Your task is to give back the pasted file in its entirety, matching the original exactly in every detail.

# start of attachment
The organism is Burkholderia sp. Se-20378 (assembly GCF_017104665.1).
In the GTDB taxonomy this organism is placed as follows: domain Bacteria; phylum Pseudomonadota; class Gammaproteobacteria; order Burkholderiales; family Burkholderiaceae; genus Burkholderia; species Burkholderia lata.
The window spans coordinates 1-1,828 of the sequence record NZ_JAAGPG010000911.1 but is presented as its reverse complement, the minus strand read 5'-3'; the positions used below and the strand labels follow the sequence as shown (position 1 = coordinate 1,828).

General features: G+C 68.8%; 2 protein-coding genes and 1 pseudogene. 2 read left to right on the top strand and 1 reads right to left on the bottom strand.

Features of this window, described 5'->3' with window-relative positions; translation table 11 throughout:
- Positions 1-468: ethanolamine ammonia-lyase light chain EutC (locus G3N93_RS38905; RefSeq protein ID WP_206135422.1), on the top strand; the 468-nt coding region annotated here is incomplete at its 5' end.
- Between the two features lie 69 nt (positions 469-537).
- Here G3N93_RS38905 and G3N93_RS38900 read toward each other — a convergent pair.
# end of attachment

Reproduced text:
The organism is Burkholderia sp. Se-20378 (assembly GCF_017104665.1).
In the GTDB taxonomy this organism is placed as follows: domain Bacteria; phylum Pseudomonadota; class Gammaproteobacteria; order Burkholderiales; family Burkholderiaceae; genus Burkholderia; species Burkholderia lata.
The window spans coordinates 1-1,828 of the sequence record NZ_JAAGPG010000911.1 but is presented as its reverse complement, the minus strand read 5'-3'; the positions used below and the strand labels follow the sequence as shown (position 1 = coordinate 1,828).

General features: G+C 68.8%; 2 protein-coding genes and 1 pseudogene. 2 read left to right on the top strand and 1 reads right to left on the bottom strand.

Features of this window, described 5'->3' with window-relative positions; translation table 11 throughout:
- Positions 1-468: ethanolamine ammonia-lyase light chain EutC (locus G3N93_RS38905; RefSeq protein ID WP_206135422.1), on the top strand; the 468-nt coding region annotated here is incomplete at its 5' end.
- Between the two features lie 69 nt (positions 469-537).
- Here G3N93_RS38905 and G3N93_RS38900 read toward each other — a convergent pair.